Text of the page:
Are you thinking of building a home instead of buying one? If you are thinking of taking that route, think twice because it may expose you to the following risks:
You Will Have To Wait A Long Time
For most people, this is the premier disadvantage of going the construction route instead of buying a house whose construction is complete. According to statistics, it takes about four to twelve months to construct a house; the exact duration depends on issues such as the material of construction, size of the house, and the finish required, among other things. Compare this with the 35 to 45 days it takes to close the purchase of a house once you have agreed on the price. Both of these time estimates don't include the time taken to hunt for the empty lot (on which to build a house) and the house to purchase.
Finding an Empty Lot in a Good Neighborhood May Be Difficult
Another problem with opting to construct a house is that most of the best neighborhoods are already built up. If you want a safe neighborhood with good socioeconomic infrastructures such as good roads and schools, chances are high that developers have already constructed properties in the area. It is difficult, but not impossible, to find an empty lot in a good neighborhood; in some cases, you may be forced to get out of the beaten path to find an empty lot.
You Are Likely To Spend More Money
On the surface, it may seem like building a house is cheaper than buying one because you don't have to include the developer's profit margin. Unfortunately, the reality is different and building a home is typically more expensive than buying one. This is mainly because property developers get huge discounts on building materials and construction costs because they buy such things in bulk. You have to buy everything at its regular price if you are building a single home, and this makes it more expensive.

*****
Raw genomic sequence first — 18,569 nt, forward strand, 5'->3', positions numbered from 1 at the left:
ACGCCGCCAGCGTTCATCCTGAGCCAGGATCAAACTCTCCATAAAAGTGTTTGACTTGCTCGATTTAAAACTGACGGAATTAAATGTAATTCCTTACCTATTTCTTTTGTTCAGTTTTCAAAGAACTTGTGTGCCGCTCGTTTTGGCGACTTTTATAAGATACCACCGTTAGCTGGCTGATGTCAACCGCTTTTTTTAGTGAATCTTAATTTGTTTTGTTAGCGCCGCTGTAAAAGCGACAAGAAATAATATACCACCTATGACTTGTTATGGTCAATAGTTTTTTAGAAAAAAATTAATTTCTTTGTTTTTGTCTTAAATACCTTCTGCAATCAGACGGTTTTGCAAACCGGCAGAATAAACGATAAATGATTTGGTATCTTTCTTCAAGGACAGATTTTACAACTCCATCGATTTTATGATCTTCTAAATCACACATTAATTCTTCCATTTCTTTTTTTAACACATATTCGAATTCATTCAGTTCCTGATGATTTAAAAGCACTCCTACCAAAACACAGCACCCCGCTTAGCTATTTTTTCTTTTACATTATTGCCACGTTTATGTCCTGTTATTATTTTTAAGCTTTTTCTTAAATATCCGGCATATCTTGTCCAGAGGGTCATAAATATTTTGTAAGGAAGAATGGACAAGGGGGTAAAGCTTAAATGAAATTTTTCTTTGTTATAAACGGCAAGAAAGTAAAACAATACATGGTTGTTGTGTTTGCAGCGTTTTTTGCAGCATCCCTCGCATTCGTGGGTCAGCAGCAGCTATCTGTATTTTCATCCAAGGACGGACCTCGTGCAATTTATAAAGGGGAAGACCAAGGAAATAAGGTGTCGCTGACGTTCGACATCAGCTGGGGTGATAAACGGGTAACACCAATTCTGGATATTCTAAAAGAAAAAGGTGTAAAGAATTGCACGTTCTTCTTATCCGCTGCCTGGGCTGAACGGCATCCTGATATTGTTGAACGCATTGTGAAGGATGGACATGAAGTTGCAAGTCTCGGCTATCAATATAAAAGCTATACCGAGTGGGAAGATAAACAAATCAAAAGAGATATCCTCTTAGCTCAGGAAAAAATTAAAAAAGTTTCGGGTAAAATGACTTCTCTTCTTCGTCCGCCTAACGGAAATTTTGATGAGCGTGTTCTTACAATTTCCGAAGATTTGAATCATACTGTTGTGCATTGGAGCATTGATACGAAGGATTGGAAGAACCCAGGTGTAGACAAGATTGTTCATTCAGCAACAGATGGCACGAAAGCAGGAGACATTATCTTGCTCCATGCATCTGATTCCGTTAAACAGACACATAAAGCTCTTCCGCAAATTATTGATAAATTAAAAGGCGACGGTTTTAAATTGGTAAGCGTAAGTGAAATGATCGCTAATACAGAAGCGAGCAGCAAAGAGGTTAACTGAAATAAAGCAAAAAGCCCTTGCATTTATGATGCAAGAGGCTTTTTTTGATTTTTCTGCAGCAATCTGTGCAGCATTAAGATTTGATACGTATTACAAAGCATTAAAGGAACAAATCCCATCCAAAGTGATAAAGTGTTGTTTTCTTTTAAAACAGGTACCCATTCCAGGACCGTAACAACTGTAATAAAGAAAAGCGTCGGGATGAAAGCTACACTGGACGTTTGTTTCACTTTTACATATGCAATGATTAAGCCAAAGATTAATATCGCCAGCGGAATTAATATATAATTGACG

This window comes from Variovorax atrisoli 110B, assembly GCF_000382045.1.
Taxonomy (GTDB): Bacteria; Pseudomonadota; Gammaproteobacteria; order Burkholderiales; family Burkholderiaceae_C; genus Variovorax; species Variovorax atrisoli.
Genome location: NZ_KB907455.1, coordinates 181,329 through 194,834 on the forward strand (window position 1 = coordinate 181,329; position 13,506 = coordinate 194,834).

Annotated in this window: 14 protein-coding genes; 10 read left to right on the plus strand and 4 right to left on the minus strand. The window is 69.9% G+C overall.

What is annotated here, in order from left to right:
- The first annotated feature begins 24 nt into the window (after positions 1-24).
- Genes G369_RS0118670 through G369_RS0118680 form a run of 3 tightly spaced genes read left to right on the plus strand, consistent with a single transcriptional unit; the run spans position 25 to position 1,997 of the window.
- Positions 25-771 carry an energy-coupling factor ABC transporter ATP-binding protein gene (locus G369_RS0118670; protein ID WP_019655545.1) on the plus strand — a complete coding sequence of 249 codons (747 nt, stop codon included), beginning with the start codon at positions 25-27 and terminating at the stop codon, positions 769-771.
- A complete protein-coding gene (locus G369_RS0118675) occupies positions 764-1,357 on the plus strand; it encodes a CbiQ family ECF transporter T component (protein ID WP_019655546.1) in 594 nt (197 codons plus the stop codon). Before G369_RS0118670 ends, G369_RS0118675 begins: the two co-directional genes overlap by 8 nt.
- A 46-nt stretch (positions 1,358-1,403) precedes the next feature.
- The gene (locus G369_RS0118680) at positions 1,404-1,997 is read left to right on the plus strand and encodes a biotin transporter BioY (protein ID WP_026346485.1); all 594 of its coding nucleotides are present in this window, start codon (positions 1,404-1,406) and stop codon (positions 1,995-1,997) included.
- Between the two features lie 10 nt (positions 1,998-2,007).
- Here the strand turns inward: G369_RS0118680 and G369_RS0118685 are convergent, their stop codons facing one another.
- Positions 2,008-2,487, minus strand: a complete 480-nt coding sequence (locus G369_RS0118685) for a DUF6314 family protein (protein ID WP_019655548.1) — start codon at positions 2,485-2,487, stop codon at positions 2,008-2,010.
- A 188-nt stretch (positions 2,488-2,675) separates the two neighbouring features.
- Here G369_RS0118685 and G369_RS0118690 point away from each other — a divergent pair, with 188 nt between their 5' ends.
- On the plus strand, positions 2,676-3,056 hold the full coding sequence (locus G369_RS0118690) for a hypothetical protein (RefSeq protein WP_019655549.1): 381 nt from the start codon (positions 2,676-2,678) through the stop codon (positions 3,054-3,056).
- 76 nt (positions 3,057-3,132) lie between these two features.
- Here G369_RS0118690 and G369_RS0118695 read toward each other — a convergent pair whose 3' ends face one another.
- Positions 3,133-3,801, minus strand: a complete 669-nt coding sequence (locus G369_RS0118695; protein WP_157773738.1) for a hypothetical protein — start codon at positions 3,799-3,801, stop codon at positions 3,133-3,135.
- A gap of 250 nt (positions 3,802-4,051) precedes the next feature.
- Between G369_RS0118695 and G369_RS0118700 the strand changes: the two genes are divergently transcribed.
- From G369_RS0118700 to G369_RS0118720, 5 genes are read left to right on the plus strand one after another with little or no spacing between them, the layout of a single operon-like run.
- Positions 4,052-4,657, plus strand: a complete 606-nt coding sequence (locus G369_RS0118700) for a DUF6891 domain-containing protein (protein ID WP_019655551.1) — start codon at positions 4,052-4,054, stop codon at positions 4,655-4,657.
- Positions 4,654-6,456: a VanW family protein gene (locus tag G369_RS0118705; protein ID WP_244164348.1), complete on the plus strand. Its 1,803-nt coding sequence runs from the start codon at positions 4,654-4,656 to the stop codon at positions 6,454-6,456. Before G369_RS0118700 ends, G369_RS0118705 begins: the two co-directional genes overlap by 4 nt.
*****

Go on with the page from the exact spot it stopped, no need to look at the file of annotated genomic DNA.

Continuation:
There Is a Risk of Dealing with a Difficult Contractor
Lastly, there is a risk that you may end up with a difficult contractor who may not keep their part of the bargain once you sign the contract. Sure, a legally binding-contract may help you to get the government to enforce the contract, but this will take more time and money, for example, if you have to sue the contractor. You don't face such risks while buying a home.
Contact your local real estate services for more information and assistance.